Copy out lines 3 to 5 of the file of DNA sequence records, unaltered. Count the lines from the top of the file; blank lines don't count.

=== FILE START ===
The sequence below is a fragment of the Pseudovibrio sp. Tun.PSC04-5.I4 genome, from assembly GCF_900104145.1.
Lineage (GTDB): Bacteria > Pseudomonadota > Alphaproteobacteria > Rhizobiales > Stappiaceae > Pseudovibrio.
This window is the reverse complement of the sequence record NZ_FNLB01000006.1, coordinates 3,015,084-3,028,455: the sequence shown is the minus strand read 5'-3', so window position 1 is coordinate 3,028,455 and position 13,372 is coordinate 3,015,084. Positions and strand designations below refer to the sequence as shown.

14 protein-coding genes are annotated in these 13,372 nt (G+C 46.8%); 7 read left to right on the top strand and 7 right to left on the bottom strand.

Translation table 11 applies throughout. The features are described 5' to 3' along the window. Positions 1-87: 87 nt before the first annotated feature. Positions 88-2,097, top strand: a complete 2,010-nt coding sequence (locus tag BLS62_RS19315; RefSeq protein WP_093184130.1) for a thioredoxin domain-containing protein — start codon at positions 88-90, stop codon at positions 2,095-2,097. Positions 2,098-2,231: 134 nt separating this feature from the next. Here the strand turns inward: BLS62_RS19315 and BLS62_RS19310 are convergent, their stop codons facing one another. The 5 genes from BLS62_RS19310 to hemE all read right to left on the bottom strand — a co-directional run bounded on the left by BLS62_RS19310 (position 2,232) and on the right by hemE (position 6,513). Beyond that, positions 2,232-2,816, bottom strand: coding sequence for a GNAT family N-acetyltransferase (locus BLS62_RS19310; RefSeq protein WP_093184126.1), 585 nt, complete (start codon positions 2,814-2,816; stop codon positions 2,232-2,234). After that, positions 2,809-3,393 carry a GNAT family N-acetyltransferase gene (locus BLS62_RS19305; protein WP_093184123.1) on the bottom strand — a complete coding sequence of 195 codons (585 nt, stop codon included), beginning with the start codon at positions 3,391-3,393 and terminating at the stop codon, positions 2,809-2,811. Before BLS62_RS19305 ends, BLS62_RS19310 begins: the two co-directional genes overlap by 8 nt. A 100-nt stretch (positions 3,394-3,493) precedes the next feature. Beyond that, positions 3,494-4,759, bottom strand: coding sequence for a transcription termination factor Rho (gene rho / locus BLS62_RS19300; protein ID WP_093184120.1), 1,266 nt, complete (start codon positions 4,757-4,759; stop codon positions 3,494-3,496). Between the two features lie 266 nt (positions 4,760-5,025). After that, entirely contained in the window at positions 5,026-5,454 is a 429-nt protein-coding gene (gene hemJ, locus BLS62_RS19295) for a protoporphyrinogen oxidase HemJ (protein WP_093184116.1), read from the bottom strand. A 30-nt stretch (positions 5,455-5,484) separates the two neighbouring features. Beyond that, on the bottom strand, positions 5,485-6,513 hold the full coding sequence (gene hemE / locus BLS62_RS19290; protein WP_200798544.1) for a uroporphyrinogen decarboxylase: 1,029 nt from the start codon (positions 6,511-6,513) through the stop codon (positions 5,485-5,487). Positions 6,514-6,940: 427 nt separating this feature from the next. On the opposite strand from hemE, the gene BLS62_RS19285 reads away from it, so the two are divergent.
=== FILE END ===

This window is the reverse complement of the sequence record NZ_FNLB01000006.1, coordinates 3,015,084-3,028,455: the sequence shown is the minus strand read 5'-3', so window position 1 is coordinate 3,028,455 and position 13,372 is coordinate 3,015,084. Positions and strand designations below refer to the sequence as shown.

14 protein-coding genes are annotated in these 13,372 nt (G+C 46.8%); 7 read left to right on the top strand and 7 right to left on the bottom strand.

Translation table 11 applies throughout. The features are described 5' to 3' along the window. Positions 1-87: 87 nt before the first annotated feature. Positions 88-2,097, top strand: a complete 2,010-nt coding sequence (locus tag BLS62_RS19315; RefSeq protein WP_093184130.1) for a thioredoxin domain-containing protein — start codon at positions 88-90, stop codon at positions 2,095-2,097. Positions 2,098-2,231: 134 nt separating this feature from the next. Here the strand turns inward: BLS62_RS19315 and BLS62_RS19310 are convergent, their stop codons facing one another. The 5 genes from BLS62_RS19310 to hemE all read right to left on the bottom strand — a co-directional run bounded on the left by BLS62_RS19310 (position 2,232) and on the right by hemE (position 6,513). Beyond that, positions 2,232-2,816, bottom strand: coding sequence for a GNAT family N-acetyltransferase (locus BLS62_RS19310; RefSeq protein WP_093184126.1), 585 nt, complete (start codon positions 2,814-2,816; stop codon positions 2,232-2,234). After that, positions 2,809-3,393 carry a GNAT family N-acetyltransferase gene (locus BLS62_RS19305; protein WP_093184123.1) on the bottom strand — a complete coding sequence of 195 codons (585 nt, stop codon included), beginning with the start codon at positions 3,391-3,393 and terminating at the stop codon, positions 2,809-2,811. Before BLS62_RS19305 ends, BLS62_RS19310 begins: the two co-directional genes overlap by 8 nt. A 100-nt stretch (positions 3,394-3,493) precedes the next feature. Beyond that, positions 3,494-4,759, bottom strand: coding sequence for a transcription termination factor Rho (gene rho / locus BLS62_RS19300; protein ID WP_093184120.1), 1,266 nt, complete (start codon positions 4,757-4,759; stop codon positions 3,494-3,496). Between the two features lie 266 nt (positions 4,760-5,025). After that, entirely contained in the window at positions 5,026-5,454 is a 429-nt protein-coding gene (gene hemJ, locus BLS62_RS19295) for a protoporphyrinogen oxidase HemJ (protein WP_093184116.1), read from the bottom strand. A 30-nt stretch (positions 5,455-5,484) separates the two neighbouring features. Beyond that, on the bottom strand, positions 5,485-6,513 hold the full coding sequence (gene hemE / locus BLS62_RS19290; protein WP_200798544.1) for a uroporphyrinogen decarboxylase: 1,029 nt from the start codon (positions 6,511-6,513) through the stop codon (positions 5,485-5,487). Positions 6,514-6,940: 427 nt separating this feature from the next. On the opposite strand from hemE, the gene BLS62_RS19285 reads away from it, so the two are divergent.